Tuesday, January 20, 2015

Charlie Hebdo Attack: Dogma and Divisions

I don't hate the Charlie Hebdo attack because people were murdered, which is a tragedy.  I also don't hate the Charlie Hebdo attack because it was perpetrated by "radical Muslim terrorists."  Rather, I hate the Charlie Hebdo attack because the division it creates between me and those who either cannot comprehend or are intolerant of my disbelief of accepted dogma.  This is what has been created by media crisis events - accepted dogma.  And if you don't accept the dogma, you're alone.  There's the dogma and there's the conspiracy theory - and I happen to be one of the people unconvinced by the immediate dogmas conjured up by the machinations of man.

Call me what you will, but there's a precedent of lies and false flag events that are constantly paraded around as definite history.  When the onion is peeled, though, layer after layer reveal a different story than the one told by it's husk.  At the core, all these events are somehow rotten.  Indeed, the real reason I hate the Charlie Hebdo attack is the divisions it creates between those who are satisfied with the patent, digestible scenarios portrayed as utter truth and those who look beyond the prima facie explanation.  Why the intolerance?  Why the outrage?  Blasphemy, that's why.  We've made something God on this earth, and it's not the truth and it's not justice.

I don't have to allude to facts and examples to prove any reason why I distrust what I'm offered as incontrovertible truth.  In fact, that, I believe that is the task of those who challenge the naysayers.  In common conversation, I do not want to undertake the task of challenging your dogmatic worldview - there simply isn't enough time in the day and I have other things to do.  If you want to understand anything, look it up for yourself.  But if you're barking up the wrong tree, it's ultimately not my responsibility to stop you.  I'm getting my food elsewhere, I guess.  But, regardless, if you insist, a police commissioner suiciding himself in his office and a brilliant ID drop in the car by one of the assassins is enough to raise questions about the veracity of the whole event.  Forget all the internet people analyzing the onslaught of other discrepancies - an investigator's death in this situation easily raises red flags.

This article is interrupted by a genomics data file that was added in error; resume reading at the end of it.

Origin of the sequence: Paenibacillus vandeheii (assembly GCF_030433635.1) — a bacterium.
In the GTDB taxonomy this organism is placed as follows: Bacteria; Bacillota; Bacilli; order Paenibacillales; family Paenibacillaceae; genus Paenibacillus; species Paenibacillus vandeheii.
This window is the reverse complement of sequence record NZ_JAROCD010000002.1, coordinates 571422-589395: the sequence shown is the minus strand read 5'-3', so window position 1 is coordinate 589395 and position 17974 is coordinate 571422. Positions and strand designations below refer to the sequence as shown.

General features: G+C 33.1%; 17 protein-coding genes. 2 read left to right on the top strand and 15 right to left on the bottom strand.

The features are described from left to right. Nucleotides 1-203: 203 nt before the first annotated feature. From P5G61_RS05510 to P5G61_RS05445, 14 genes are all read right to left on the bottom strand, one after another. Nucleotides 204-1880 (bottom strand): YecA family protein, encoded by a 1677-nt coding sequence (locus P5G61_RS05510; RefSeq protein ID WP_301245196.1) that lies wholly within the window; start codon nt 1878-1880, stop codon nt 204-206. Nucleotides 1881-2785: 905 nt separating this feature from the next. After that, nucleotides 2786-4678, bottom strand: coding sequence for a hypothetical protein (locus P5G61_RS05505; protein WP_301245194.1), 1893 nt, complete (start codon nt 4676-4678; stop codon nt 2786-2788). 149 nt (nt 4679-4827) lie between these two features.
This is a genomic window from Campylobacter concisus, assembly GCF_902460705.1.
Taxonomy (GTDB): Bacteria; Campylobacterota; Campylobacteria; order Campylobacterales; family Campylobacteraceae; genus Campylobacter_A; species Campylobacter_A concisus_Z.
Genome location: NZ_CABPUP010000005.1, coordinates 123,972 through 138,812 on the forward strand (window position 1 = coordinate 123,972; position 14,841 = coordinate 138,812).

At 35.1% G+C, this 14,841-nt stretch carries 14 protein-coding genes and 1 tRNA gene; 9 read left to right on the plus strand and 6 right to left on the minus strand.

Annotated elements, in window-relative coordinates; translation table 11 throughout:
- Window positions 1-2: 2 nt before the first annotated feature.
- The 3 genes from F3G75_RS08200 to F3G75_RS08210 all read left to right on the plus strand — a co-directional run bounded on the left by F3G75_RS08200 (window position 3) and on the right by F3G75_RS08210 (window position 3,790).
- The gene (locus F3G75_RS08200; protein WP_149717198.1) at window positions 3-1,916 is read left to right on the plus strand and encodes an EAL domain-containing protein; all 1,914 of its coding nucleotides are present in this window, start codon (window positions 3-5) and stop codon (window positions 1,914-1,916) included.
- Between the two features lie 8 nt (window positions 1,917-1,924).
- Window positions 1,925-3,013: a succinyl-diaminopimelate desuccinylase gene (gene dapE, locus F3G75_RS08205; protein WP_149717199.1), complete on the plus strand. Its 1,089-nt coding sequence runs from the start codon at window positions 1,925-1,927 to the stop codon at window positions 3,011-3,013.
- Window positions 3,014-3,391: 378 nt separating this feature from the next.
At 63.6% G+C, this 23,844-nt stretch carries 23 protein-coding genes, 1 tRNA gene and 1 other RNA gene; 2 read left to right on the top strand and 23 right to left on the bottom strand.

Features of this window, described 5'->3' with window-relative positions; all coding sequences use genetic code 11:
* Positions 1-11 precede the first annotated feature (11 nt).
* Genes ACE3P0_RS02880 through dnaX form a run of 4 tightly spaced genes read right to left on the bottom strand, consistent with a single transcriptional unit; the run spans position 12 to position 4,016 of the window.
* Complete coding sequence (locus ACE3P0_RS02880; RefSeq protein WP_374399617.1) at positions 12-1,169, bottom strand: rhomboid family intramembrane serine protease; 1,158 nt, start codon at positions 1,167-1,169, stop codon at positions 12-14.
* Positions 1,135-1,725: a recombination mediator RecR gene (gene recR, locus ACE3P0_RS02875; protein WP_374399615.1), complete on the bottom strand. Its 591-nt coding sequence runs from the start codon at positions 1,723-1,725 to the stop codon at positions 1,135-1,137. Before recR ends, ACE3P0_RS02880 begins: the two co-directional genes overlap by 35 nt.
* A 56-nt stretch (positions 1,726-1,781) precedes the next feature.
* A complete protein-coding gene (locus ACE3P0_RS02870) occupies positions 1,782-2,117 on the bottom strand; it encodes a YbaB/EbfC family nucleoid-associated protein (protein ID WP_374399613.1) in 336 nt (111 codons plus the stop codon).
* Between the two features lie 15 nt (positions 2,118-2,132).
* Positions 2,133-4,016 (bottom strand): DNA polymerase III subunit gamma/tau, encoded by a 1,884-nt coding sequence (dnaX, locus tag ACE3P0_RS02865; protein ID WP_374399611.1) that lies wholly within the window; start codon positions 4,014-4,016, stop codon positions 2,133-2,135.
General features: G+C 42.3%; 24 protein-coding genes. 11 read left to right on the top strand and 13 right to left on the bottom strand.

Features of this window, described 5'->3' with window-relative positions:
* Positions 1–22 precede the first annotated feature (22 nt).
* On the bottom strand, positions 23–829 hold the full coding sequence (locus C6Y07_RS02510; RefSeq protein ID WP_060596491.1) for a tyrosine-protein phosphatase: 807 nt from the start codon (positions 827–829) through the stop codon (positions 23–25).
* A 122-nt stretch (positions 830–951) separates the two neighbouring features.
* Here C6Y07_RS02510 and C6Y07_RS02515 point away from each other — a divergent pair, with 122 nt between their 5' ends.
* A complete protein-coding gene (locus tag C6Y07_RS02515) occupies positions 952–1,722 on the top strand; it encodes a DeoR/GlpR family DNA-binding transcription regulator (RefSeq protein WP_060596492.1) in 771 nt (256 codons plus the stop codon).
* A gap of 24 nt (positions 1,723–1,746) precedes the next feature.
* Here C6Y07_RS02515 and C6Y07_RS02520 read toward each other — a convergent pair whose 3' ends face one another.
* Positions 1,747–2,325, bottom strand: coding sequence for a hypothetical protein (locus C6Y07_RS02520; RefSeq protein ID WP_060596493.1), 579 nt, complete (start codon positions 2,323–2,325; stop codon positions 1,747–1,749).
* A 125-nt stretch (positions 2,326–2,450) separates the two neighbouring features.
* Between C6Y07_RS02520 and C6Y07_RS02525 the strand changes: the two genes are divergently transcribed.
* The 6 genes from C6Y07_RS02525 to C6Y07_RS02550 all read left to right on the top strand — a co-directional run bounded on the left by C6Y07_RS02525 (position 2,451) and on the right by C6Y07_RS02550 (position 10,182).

It's a monumental task to dissect a media event consisting of outright propaganda and distortions.  Like every other manufactured crisis event that is fobbed upon us, divisions dot the social interactions of people at odds with each other over a personal battle they cannot lose.  This shit is real, we all think.  Nobody wants to lose an inch, and its easier to keep it that way.  But do we really know anything?  Maybe the astute researchers do, the government and private employees given access to deep classified information, maybe the sleuths.

But for me, all it takes is my history of challenging dogmas to initiate people's defenses from these crisis events.  I don't even have to be made very aware of any crisis event anymore before I'm attacked by the dogmatics who have been given their truths.  At this point, it's hard to figure out how to diffuse these situations when they are constantly triggered by events far afield and under no control of mine.  In a sense, it's between me and people right next to me more than anything else.  It's just a fact of existence that the crisis event managers are going to go about fucking everything up around me.  Including my relationships, including my friendships, including the fabrics of my basic community.  Then my days become long with blowhards and bloviators, and my nights long with dalliances and escapism.  Nothing towards anything, but at least I'm not standing still.  Someday, I'll be seen as someone who I actually am rather than someone somebody thinks I might be.